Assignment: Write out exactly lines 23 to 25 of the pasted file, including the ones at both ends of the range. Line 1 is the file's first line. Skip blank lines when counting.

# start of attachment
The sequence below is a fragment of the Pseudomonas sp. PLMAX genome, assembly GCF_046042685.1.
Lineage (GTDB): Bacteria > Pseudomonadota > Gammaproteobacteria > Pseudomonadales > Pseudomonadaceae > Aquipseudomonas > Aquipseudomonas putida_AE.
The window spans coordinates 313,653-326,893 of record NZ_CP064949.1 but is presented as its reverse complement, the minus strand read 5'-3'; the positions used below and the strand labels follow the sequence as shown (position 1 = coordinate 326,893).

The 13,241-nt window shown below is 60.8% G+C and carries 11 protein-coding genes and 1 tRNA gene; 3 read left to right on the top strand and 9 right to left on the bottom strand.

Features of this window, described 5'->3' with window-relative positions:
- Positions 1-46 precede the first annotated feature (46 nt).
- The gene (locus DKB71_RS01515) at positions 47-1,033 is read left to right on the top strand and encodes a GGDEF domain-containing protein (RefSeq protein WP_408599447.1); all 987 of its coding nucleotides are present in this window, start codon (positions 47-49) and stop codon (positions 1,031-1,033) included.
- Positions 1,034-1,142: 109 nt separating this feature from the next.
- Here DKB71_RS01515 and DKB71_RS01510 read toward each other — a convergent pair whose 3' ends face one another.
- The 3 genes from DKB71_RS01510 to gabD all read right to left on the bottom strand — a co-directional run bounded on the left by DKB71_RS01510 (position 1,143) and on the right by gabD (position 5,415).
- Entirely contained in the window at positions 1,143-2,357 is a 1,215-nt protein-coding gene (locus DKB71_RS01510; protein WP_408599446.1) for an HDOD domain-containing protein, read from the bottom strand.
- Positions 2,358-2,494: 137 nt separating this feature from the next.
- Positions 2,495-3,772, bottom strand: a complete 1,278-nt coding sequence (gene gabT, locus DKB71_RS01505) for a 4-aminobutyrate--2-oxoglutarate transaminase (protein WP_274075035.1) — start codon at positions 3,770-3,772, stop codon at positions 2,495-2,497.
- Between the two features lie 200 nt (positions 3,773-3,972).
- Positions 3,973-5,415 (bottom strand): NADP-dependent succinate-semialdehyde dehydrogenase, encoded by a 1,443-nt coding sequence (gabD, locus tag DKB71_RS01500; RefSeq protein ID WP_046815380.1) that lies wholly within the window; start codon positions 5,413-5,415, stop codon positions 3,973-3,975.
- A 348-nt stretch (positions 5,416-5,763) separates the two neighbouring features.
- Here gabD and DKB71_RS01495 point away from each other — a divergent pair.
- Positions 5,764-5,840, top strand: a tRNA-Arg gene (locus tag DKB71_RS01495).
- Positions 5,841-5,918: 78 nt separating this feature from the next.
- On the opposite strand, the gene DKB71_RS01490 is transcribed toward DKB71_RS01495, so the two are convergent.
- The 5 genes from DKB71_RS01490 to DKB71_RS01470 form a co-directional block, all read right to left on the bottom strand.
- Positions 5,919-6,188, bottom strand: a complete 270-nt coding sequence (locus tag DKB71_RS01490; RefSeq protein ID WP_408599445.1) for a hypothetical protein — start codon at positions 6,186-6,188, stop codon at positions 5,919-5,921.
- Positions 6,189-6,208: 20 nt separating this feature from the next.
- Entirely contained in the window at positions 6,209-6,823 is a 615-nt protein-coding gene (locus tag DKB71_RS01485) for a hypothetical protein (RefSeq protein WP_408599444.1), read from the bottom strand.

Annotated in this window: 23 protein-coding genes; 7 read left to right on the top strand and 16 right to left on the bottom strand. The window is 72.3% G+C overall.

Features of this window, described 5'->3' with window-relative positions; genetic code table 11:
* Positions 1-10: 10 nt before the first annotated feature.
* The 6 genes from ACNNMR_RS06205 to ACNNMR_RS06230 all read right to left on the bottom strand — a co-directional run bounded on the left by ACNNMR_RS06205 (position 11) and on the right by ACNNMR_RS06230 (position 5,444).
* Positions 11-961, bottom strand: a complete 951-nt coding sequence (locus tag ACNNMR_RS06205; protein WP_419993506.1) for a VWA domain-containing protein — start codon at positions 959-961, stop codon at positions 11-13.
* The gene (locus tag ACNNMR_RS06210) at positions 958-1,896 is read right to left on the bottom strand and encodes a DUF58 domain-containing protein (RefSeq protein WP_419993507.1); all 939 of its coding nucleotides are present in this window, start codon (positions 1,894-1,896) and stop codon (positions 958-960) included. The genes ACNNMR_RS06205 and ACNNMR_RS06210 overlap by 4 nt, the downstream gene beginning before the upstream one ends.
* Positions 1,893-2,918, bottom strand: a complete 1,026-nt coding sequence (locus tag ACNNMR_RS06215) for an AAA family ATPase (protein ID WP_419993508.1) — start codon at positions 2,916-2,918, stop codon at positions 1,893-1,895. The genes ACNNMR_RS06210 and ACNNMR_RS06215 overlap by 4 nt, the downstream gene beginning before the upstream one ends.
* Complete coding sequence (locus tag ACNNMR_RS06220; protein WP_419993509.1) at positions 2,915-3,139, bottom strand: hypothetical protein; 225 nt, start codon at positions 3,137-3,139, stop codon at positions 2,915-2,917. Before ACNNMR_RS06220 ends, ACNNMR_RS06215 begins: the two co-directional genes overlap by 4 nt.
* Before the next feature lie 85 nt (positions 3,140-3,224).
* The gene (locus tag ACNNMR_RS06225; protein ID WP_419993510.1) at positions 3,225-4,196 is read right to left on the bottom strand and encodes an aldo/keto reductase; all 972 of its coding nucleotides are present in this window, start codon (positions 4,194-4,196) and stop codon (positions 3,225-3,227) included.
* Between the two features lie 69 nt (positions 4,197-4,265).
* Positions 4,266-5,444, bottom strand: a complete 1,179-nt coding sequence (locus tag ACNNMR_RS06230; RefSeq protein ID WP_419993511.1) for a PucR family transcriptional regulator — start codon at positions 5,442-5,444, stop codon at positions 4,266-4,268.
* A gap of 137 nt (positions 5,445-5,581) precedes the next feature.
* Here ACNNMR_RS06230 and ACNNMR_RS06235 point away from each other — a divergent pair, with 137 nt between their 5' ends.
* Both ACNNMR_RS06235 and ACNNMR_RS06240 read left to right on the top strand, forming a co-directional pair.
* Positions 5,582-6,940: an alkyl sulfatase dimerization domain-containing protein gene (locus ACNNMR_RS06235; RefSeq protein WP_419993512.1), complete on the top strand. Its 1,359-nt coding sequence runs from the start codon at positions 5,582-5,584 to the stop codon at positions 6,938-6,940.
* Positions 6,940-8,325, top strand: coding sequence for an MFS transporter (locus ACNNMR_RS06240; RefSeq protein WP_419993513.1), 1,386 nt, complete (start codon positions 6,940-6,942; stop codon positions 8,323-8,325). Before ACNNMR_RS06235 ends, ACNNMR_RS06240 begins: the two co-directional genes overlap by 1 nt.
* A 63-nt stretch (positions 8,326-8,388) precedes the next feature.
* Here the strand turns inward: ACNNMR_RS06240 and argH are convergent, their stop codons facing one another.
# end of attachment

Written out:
- Positions 6,189-6,208: 20 nt separating this feature from the next.
- Entirely contained in the window at positions 6,209-6,823 is a 615-nt protein-coding gene (locus tag DKB71_RS01485) for a hypothetical protein (RefSeq protein WP_408599444.1), read from the bottom strand.

Annotated in this window: 23 protein-coding genes; 7 read left to right on the top strand and 16 right to left on the bottom strand. The window is 72.3% G+C overall.